Photojournalist Amy Toensing has been on assignment for national and international publications including National Geographic Magazine, The New York Times, Newsweek, Time Magazine and The Boston Globe.
Toensing began her career in photojournalism in 1994, covering the community in which she grew up for her hometown paper, The Valley News in New Hampshire. She went on to work for The New York Times in Washington DC covering Capitol Hill and the White House during the Clinton administration. In 1998 Amy went back to school to earn her masters degree in visual communication at Ohio University. Since 2000 she has been a freelance photojournalist for national and international publications and contributing regularly to National Geographic Magazine. Her assignments have taken her around the globe to Asia, the South Pacific, Africa, Europe, and the Middle East.
Amy Toensing has completed eleven feature stories for National Geographic Magazine. These stories have primarily been intimate essays reflecting the lives of ordinary people. In Puerto Rico she portrayed the diverse cultural heritage of an island influenced by outside rule for over 500 years. She photographed the way of life on the remote island of Monhegan, a winter lobstering and artist community twelve miles off the Maine coast. A photograph from this story won second place in the International Pictures of the Year competition, portrait division. In addition, She has documented the Jersey Shore, the parks of Paris and the Kingdom of Tonga for NG Magazine. Toensing has also looked at social issues through her lens, including a personal project on the impact of welfare reform through the life of a single mother and her three children struggling to get by. An image from this story won an award of excellence from the Pictures of the Year competition. One of Toensing’s images was named National Geographic Magazine’s Top 10 Photographs for 2009.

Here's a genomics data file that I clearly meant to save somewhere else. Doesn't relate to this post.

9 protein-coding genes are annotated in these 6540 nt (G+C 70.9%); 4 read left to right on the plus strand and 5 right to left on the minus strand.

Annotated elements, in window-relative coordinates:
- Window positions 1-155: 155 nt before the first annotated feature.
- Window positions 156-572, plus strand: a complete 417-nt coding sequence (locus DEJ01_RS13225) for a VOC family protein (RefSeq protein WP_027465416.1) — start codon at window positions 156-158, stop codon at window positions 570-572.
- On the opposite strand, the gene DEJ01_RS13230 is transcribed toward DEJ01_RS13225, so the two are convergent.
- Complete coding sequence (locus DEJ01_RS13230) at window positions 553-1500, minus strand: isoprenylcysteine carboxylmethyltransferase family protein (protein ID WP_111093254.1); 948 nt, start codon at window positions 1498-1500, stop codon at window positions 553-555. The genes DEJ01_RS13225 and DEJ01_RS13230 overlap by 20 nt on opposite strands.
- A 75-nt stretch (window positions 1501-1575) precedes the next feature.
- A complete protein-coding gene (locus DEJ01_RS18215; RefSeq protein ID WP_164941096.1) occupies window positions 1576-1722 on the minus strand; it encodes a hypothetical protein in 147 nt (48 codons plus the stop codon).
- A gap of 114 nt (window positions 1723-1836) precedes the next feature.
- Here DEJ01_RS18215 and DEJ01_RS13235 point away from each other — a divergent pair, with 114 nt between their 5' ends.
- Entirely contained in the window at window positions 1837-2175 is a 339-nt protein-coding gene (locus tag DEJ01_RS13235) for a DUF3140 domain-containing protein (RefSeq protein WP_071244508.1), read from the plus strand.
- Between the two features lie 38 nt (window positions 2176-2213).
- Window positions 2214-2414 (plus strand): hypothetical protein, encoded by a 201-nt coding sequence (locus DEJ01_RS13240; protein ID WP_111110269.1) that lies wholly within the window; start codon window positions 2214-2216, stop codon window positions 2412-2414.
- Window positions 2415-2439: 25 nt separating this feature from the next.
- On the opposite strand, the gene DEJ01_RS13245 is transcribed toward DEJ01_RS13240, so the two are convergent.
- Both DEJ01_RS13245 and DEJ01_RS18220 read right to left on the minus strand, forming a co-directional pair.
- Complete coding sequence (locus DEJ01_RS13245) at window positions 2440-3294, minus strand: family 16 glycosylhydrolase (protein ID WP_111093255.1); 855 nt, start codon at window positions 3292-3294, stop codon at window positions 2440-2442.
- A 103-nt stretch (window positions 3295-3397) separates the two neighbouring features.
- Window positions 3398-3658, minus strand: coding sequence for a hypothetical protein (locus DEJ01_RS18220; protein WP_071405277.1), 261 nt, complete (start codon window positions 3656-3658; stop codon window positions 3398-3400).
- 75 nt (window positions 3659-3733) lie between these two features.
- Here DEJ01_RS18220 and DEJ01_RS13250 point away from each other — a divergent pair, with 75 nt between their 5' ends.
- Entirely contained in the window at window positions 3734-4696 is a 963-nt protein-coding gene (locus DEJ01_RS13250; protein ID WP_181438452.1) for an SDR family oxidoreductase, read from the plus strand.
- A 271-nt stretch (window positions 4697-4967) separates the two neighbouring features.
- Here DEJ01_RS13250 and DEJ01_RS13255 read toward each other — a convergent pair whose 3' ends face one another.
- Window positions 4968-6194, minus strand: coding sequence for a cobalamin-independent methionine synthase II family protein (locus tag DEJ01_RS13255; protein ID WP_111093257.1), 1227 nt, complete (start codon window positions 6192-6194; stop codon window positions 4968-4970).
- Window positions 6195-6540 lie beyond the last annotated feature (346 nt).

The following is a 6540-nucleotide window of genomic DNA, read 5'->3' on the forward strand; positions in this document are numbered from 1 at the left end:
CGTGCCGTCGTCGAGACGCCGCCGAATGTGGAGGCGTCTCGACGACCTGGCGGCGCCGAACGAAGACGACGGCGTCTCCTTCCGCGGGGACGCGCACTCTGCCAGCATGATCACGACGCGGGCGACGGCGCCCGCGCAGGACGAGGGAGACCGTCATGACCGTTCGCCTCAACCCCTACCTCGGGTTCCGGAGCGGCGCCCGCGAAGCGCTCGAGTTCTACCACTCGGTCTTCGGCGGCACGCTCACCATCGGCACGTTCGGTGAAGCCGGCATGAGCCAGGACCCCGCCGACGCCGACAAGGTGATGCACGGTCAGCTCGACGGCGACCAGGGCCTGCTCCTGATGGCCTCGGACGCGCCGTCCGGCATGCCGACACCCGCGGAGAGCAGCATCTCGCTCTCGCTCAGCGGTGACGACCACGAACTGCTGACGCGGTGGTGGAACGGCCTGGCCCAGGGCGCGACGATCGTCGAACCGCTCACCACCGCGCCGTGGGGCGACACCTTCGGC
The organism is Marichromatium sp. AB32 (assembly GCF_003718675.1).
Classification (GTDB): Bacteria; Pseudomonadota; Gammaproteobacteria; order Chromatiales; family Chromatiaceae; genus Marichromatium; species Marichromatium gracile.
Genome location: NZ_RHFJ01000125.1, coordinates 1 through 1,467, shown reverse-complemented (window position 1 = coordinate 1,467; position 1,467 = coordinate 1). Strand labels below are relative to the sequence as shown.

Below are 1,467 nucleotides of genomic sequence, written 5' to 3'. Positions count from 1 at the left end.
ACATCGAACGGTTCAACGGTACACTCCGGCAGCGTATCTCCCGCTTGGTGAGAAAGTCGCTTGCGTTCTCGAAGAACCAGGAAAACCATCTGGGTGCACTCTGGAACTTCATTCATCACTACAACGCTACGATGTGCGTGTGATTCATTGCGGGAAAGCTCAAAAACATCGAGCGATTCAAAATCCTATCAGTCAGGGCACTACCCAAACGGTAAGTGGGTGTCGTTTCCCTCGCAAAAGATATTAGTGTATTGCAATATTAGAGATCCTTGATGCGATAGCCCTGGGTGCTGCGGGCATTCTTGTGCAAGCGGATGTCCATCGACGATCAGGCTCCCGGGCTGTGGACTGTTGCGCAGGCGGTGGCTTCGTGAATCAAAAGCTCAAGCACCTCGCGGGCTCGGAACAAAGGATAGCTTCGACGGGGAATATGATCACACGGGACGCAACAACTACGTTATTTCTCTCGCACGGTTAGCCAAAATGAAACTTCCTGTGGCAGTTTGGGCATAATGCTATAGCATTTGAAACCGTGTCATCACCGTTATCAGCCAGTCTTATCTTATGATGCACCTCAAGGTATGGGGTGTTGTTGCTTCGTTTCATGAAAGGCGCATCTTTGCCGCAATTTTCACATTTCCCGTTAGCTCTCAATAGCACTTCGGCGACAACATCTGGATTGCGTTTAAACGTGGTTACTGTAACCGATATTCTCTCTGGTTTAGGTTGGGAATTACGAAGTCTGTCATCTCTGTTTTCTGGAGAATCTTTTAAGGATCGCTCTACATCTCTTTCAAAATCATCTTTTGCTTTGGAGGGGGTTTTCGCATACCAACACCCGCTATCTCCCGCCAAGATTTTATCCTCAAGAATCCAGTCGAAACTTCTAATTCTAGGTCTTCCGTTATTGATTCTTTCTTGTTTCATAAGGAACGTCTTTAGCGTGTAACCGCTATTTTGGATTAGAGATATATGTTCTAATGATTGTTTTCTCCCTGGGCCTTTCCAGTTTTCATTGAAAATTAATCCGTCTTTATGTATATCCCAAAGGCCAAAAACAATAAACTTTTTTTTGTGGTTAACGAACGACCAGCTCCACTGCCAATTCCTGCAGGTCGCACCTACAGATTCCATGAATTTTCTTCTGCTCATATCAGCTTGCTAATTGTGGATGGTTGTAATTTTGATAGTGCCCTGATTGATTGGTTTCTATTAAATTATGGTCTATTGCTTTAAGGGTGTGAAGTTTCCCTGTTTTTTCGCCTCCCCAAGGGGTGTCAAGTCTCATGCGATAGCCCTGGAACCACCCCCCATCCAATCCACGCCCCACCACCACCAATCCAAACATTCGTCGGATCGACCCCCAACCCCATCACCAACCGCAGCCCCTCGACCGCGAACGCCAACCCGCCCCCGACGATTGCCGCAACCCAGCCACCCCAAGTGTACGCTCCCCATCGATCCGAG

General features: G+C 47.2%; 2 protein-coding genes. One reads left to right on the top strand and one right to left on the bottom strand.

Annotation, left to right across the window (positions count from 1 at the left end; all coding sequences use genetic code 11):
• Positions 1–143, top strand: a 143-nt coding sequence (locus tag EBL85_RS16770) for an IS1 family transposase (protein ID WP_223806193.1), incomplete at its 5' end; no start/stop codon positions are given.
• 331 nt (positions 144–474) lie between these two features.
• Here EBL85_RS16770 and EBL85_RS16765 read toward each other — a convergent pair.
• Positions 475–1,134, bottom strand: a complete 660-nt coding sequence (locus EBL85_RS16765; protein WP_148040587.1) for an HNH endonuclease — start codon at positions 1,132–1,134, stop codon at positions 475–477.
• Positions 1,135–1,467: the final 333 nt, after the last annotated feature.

Amy Toensing has worked for private organizations to photograph events in her documentary style. The Rainbow Push Coalition hired her to cover Reverend Jesse Jackson’s campaign for economic stability throughout Appalachia and Mississippi. Toensing also covered Jackson on his trip to Belgrade, Yugoslavia, which resulted in the release of the POWs from Milosevic’s military.
In 2003 Toensing was named the Photographic Alumni Fellow at the SALT Center for Documentary Field Studies in Portland, Maine where she continued a long-term project on Muslim teenage girls living in western culture. Recently, she photographed a story on the drought in the Murray-Darling Basin of Australia for National Geographic Magazine. She is based in the Hudson Valley of New York.